The bridge will be completed before town taxes are due. Board chair Lewis Sumner noted that FEMA has approved the last of the town’s reimbursements for Irene recovery work, but, “We’re just waiting on the state (to disburse the funds).” Board member Edee Edwards reminded her colleagues that, “Technically, we ended the last fiscal year in deficit. We’re going to be in tax rate hell soon.”
A proposal to increase wages for the two least senior members of the road crew sent board members into lengthy huddles with their computers. Highway supervisor Bradley Rafus reminded the board that the more senior crew members, in earlier negotiations, made it clear they want to see their colleagues’ pay brought closer to parity. “We didn’t budget for a percentage increase,” said Edwards, but payroll costs for the last quarter came in under budget, despite a tough winter. That, the board felt, allowed some leeway. Raises of 20 cents and 4 cents per hour were ultimately approved. No action was taken on the commissioner’s wage, which has not increased in four years, though the work load has increased. Some of the paperwork may be passed along to the administrative assistant, when one is hired. Board member Earl Holtz urged Rafus to “keep pushing us.”
The board also officially voted to raise the town clerk’s stipend to $2,000 per month. Provision for that raise had been included in the budget.
Health officer Susan Kelly came before the board to request a health order against a landlord who is in violation of state statute. Kelly said her efforts to secure voluntary cooperation have failed. The board signed the order.
Cara Cheyette asked the board for permission to attach privately made signs to the Hall Road signpost. Cheyette’s signs warn that the road provides only limited access and is a trail suitable only for four-wheel drive. Because of bad GPS information, trucks, buses, and hapless tourists often stray onto Hall Road and other semi-impassable roads in the area. Permission was granted.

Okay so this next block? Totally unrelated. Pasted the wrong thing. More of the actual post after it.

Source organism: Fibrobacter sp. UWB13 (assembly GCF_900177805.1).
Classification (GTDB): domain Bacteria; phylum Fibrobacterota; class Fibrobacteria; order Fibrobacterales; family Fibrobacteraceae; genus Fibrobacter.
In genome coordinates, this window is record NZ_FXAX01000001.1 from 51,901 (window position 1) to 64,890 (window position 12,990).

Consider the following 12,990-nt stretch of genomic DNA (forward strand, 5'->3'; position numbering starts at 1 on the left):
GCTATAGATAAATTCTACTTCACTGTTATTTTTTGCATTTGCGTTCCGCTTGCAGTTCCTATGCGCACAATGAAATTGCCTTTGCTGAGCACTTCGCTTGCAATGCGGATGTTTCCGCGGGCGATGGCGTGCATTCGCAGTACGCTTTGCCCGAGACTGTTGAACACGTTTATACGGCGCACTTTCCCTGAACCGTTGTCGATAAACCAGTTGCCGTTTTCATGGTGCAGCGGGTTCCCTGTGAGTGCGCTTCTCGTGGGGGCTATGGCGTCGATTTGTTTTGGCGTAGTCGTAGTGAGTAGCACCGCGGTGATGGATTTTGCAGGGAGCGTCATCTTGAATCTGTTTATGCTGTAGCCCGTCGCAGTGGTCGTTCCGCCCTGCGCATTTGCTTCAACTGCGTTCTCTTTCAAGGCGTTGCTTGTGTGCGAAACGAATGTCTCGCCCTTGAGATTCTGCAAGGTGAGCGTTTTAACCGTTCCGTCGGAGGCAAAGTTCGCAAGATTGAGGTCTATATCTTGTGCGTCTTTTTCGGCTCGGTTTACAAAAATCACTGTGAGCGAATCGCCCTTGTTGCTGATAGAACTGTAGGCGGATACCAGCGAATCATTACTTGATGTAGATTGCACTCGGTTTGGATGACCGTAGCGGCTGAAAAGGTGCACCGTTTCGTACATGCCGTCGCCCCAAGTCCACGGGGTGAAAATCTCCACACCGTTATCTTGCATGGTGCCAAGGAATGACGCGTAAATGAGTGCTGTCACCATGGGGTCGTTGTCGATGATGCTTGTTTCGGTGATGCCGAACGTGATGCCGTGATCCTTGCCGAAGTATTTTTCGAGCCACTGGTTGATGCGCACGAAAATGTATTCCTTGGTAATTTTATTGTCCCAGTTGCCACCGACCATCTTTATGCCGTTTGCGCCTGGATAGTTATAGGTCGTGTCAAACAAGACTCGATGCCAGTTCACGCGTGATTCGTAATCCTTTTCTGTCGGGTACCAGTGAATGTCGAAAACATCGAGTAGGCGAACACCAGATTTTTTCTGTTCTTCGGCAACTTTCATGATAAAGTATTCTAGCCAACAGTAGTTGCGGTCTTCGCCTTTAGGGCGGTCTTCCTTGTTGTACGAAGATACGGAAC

Ray Combs asked whether the town would derive any money from the proposed schist quarry. Sumner told him that there would be some change in tax assessment, with a chunk of land taken out of the use value program and put to commercial use. Beyond that, Sumner said, it is impossible to know.
“I spoke to (District 2 Coordinator) April Hensel,” Edwards reported. Hensel was “not too receptive” to the idea of pre-hearing conferences, but confirmed that the district environmental commissioners will probably schedule the initial hearing for the quarry application on a weekday at 5 pm.
In other quarry-related business, the board voted to have the Windham Regional Commission do a traffic study to assess the venture’s projected impact.
The board also voted to accept a bid of $77.50 per hour for 80 hours of roadside mowing. Rafus had researched the cost of renting equipment and having the road crew do the work; that option would cost more than hiring the work out.